Today on the podcast we talk with Tyler Aug and Mike Terrill of The Rochester Posse, a community link to events taking place within the Rochester community. On the show today, we talk about the evolution of the Rochester Posse, what has these innovators excited about the Rochester community, how they approach telling a story about the local business and cultural scene, and the growth they see in the Rochester music community.
This week on the podcast we travel out to Dahl Dance studio to speak with owner April Dahl. Dahl Dance is a professional social dance studio that teaches nineteen different dances, including swing and Argentine Tango, to adults. April and her husband Gary opened up the studio in 2005 in Rochester and have been operating the business for thirteen years. This week on the podcast, we talk about Dahl Dance’s move to their brand-new space, what it takes to successfully run a business for over a decade, and the studio’s involvement in the Rochester Dancing for the Arts program this spring.
“Just remember when you’re running a business that it’s all about the relationship.” -April Dahl
This week on the podcast we take a look at the past year in the entrepreneurial community of Rochester and talk a bit about where the community is headed. We take a look back at some predictions that were made for the entrepreneurial community in 2017 and break down these predictions to see if they actually happened. We also take a deep dive into what actually was accomplished in our innovation community in 2017. And lastly, we talk about opportunities in 2018 and what some entrepreneurs predict the year will hold.
This week on the podcast, we listen in to the final portion of audio from a recent Information Technology (IT) Expert Panel with Winona State University Rochester and Collider Coworking. This panel event facilitated an “open and fluid” conversation about IT in Rochester, talent and educational needs in the field, and how higher education organizations like Winona State can help to fill these gaps. The podcast today is the second in this two part series from the discussion. The expert IT panel at the event included David Borrillo of CoreLogic, Nadia Wood of The Hybrids, and Chris Lukenbill of Fresh with Edge. In this final part of the discussion, the panel talked about the importance of developing a business around their IT product, lessons they learned while building a company, what they look for when hiring talent for a startup, and the reality of working with a remote team.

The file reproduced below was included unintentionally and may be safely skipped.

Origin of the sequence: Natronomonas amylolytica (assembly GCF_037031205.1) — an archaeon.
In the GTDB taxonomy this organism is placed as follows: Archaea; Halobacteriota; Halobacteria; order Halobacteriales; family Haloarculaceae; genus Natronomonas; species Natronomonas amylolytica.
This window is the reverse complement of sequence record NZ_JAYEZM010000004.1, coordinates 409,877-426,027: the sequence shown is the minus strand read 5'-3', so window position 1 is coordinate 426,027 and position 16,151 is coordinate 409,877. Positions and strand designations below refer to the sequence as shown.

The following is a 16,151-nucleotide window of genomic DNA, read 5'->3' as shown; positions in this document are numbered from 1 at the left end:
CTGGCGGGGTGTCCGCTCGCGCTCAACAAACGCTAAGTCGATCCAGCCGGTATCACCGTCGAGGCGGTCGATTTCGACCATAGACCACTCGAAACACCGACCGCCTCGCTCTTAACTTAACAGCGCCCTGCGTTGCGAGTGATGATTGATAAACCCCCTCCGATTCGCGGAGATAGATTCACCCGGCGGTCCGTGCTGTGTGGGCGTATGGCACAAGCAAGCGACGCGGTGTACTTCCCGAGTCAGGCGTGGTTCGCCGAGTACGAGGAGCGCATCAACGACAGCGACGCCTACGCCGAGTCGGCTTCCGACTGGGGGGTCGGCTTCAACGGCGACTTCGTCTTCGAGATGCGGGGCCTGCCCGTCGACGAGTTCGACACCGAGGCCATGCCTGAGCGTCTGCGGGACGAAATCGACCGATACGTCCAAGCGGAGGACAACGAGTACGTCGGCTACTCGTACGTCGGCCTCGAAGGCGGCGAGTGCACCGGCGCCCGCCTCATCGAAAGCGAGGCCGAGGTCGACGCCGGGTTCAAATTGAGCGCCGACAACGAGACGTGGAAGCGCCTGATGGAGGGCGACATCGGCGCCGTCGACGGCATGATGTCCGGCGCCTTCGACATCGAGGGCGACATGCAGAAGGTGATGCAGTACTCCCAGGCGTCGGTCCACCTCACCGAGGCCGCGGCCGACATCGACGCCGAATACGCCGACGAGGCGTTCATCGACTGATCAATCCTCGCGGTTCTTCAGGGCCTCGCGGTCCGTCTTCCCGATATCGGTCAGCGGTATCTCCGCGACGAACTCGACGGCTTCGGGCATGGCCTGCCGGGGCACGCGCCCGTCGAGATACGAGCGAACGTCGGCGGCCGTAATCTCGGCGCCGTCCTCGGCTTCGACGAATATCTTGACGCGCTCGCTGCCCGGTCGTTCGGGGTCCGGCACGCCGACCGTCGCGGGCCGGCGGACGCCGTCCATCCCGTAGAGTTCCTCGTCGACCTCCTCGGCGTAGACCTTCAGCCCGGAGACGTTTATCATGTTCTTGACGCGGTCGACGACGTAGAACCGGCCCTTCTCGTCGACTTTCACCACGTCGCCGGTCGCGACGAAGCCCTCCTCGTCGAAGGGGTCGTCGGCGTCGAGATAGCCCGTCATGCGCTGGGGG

“It’s not just about developing a software solution. It’s also about…the business around it.” –Nadia Wood, Founder of The Hybrids
This week on the podcast, we listen in to some audio from a recent Information Technology (IT) Expert Panel with Winona State University Rochester and Collider Coworking. This panel event facilitated an “open and fluid” conversation about IT in Rochester, talent and educational needs in the field, and how higher education organizations like Winona State can help to fill these gaps. The podcast today is the first in this two part series from the discussion. The expert IT panel at the event included David Borrillo of CoreLogic, Nadia Wood of The Hybrids, and Chris Lukenbill of Fresh with Edge. On the podcast today, the panelists talk about how their companies are solving problems in today’s marketplace, what IT training gaps they see in the community, and how to attract and hire the right talent for your startup.
“When you’re trying to find people that are willing to take that same jump, and to a certain degree when you’re a small company, you have to find people that are okay without that kind of security.” – Chris Lukenbill, Founder of Fresh with Edge
This week on the podcast we talk with Garret Sorensen of Mandala Tea. This business imports and sells Chinese and Taiwanese teas and tea accessories and is based in Rochester, Minnesota. On the show today we talk about the meditative and health benefits of tea, the different types of tea, and how to hold a proper tea service. Garret also shared how the business has grown and developed over the last 13 years of operation, especially through an increased online and social media presence, and how the Mandala Tea was recently revitalized after he almost walked away from it all.
“I think that one of the things is, as far as business success for myself, is not being afraid to ask for help.” – Garret Sorensen
Welcome to our first podcast of 2018! This week, we sit down with Derrick Chapman, owner of Twisted Barrel Wood Fired Pizza. This audio is from our very latest video #Emerge series, where we have a low-key discussion with an entrepreneur in the Rochester community. This week on the podcast, we talk about the growth of the mobile food unit industry in Rochester, how Derrick’s been navigating his first year “all in” with his food truck business, and what he does at the end of the calendar year to prep for the next twelve months.
“The one thing you have to do is sacrifice when you want something to succeed. If you’re not willing to make those sacrifices, then you’re not going to get any bigger or anywhere beyond where you’re already at.” –Derrick Chapman, Owner of Twisted Barrel Wood Fired Pizza
To find the most updated locations for the food truck, link up with their Facebook page or download the Twisted Barrel app.
Today on the podcast we talk with Dr. Victor Montori, a Professor of Medicine at Mayo Clinic who recently self-published his very first book called The Patient Revolution for Careful and Kind Care: Why We Revolt. This manifesto calls for a fundamental change in today’s global healthcare system, advocating for patient care that’s kind, careful, and based on love.